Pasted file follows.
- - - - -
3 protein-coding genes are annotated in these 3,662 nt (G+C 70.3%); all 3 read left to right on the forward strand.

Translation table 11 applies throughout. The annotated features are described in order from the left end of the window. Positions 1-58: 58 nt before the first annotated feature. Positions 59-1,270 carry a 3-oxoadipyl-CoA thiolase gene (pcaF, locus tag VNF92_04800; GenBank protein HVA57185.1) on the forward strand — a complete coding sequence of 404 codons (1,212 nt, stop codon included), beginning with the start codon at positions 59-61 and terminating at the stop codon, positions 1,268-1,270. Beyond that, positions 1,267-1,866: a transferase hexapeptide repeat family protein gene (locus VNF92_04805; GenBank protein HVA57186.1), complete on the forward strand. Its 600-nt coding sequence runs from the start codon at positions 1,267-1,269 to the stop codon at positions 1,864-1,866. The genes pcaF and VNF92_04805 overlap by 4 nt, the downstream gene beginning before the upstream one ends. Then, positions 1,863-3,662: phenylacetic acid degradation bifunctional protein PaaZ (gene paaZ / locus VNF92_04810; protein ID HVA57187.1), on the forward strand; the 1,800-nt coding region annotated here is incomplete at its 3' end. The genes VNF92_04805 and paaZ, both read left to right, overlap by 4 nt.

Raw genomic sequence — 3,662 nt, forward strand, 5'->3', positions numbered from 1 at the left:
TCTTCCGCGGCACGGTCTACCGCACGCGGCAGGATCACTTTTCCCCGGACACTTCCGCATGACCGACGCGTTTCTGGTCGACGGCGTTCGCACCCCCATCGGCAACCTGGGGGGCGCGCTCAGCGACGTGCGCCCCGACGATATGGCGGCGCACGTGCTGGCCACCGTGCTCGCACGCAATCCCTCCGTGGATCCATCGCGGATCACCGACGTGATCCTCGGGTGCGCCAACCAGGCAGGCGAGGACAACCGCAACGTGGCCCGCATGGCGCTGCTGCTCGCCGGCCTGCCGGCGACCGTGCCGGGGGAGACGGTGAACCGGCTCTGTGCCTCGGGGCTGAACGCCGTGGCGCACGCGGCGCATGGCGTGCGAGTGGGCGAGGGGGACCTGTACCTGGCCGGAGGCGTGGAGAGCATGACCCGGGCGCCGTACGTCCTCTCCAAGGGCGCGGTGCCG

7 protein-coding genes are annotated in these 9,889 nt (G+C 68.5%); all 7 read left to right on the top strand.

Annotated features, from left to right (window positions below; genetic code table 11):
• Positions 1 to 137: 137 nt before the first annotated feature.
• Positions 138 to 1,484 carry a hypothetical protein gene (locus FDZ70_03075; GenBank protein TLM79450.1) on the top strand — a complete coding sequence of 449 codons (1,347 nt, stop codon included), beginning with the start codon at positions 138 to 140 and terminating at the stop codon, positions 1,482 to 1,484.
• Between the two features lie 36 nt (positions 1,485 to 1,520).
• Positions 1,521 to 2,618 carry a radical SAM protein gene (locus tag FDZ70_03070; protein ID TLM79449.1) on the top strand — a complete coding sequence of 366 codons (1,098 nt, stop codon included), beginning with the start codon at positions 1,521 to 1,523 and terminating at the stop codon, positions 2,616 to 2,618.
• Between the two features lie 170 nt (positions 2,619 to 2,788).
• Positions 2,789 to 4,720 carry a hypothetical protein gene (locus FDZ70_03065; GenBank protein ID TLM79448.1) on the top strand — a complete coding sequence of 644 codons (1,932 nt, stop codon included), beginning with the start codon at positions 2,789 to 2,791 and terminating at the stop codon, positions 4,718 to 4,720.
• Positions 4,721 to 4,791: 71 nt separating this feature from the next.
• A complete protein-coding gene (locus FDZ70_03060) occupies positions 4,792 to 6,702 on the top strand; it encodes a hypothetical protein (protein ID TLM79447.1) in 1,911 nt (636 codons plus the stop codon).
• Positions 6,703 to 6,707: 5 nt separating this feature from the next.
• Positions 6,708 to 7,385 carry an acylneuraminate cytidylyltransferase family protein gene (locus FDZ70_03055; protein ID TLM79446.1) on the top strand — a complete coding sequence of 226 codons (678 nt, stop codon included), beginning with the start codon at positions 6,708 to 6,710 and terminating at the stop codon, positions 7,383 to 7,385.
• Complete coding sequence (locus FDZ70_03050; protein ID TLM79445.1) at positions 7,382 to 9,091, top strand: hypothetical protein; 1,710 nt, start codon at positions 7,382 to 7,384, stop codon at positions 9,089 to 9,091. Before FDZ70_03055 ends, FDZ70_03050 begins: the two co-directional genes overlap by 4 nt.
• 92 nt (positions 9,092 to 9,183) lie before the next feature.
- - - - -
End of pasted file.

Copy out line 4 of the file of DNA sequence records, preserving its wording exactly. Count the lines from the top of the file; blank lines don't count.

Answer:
TCTTCCGCGGCACGGTCTACCGCACGCGGCAGGATCACTTTTCCCCGGACACTTCCGCATGACCGACGCGTTTCTGGTCGACGGCGTTCGCACCCCCATCGGCAACCTGGGGGGCGCGCTCAGCGACGTGCGCCCCGACGATATGGCGGCGCACGTGCTGGCCACCGTGCTCGCACGCAATCCCTCCGTGGATCCATCGCGGATCACCGACGTGATCCTCGGGTGCGCCAACCAGGCAGGCGAGGACAACCGCAACGTGGCCCGCATGGCGCTGCTGCTCGCCGGCCTGCCGGCGACCGTGCCGGGGGAGACGGTGAACCGGCTCTGTGCCTCGGGGCTGAACGCCGTGGCGCACGCGGCGCATGGCGTGCGAGTGGGCGAGGGGGACCTGTACCTGGCCGGAGGCGTGGAGAGCATGACCCGGGCGCCGTACGTCCTCTCCAAGGGCGCGGTGCCG